Massive Attack’s Bristol music festival, powered entirely by renewables, aims to revolutionize live music sustainability.
Massive Attack, the renowned Bristol-based music collective, has unveiled plans for a groundbreaking music festival in their home city. Named Act 1.5, the event, set for August 25, 2024, in Clifton Down, will be the group's first UK performance in five years, as reported by Pitchfork.
What sets Act 1.5 apart is its commitment to sustainability: the entire festival will run on renewable energy sources, specifically solar energy and battery power. This initiative is part of Massive Attack's collaboration with the Tyndall Centre for Climate Change Research, aiming to pave the way for more eco-friendly live music events by reducing emissions typically associated with such gatherings.
The festival's environmental consciousness extends beyond its power sources. The organizers are rigorously selecting vendors, giving preference to those who avoid serving meat and sourcing local produce. The commitment to sustainability will continue even after the music stops, with plans to establish a “climate-resilient woodland plantation in the southwest region.”
In a move to minimize travel emissions, residents local to Bristol, Bath, and the surrounding areas will get early access to tickets, starting 10 a.m. GMT on December 6, ahead of the general sale on December 8. This local-first approach is a conscious effort to address the significant carbon footprint associated with fan travel to live events.
Mark Donne, a filmmaker and collaborator with Massive Attack, told the Guardian that a substantial portion of emissions from live music events, estimated between 65% and 85%, comes from fan travel. “This will be the first show that meaningfully deals with that,” he said.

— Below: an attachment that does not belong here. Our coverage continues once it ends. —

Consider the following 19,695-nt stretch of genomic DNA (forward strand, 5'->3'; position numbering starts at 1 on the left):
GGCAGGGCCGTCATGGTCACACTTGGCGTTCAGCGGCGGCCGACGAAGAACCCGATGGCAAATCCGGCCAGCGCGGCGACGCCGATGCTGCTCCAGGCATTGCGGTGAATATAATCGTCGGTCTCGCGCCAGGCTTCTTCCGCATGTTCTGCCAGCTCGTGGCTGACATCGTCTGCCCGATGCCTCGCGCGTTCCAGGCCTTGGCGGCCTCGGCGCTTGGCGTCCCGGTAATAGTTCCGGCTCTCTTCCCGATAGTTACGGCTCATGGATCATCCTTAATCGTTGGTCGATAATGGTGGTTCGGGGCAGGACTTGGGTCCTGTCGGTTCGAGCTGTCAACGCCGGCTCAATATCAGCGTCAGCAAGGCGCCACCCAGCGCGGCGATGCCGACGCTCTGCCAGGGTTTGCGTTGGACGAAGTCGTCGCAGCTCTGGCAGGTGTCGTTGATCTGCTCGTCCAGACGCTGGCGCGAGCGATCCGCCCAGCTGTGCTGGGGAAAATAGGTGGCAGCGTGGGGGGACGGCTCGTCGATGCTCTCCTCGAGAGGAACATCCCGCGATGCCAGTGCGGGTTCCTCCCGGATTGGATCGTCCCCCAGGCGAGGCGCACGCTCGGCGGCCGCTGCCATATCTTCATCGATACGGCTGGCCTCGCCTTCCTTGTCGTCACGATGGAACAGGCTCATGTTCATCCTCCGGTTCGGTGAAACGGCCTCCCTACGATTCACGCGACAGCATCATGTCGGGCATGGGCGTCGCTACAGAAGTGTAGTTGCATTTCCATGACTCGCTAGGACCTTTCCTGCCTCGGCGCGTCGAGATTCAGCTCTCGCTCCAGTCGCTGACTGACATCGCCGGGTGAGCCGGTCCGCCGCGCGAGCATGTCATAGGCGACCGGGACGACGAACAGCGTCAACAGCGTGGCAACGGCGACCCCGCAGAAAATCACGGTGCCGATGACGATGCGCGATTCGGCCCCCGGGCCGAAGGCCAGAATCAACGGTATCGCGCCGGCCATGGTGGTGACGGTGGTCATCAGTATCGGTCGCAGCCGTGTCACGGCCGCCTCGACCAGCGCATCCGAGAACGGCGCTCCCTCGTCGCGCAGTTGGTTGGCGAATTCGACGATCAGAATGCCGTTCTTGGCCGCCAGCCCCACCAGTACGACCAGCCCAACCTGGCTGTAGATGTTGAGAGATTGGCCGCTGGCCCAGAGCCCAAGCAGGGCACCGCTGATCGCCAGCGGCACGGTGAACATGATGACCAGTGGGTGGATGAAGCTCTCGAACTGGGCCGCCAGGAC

The festival will also offer incentives for sustainable travel, including electric bus shuttles to Bristol city center and the Bristol Temple Meads train station, and secure bike parking, as reported by BBC.
Massive Attack has long been a proponent of sustainability in the music industry, working with the Tyndall Centre for Climate Change Research to create a sustainable roadmap for live events. The Act 1.5 festival is expected to set a new standard for low-emission live music events of its scale.
Carly McLachlan, a professor at the Tyndall Centre, praised the festival's innovative approach. “This is precisely the type of transformative approach that we need to see more of in the live music sector and indeed every sector; one that has the collaboration and vision to reduce emissions across all areas of impact and working beyond the areas you directly control to unlock the systemic change we urgently need to deliver on our Paris Agreement commitments,” she stated.
Massive Attack's Act 1.5 festival not only promises a spectacular musical experience but also represents a significant step forward in the movement towards environmentally responsible live entertainment.
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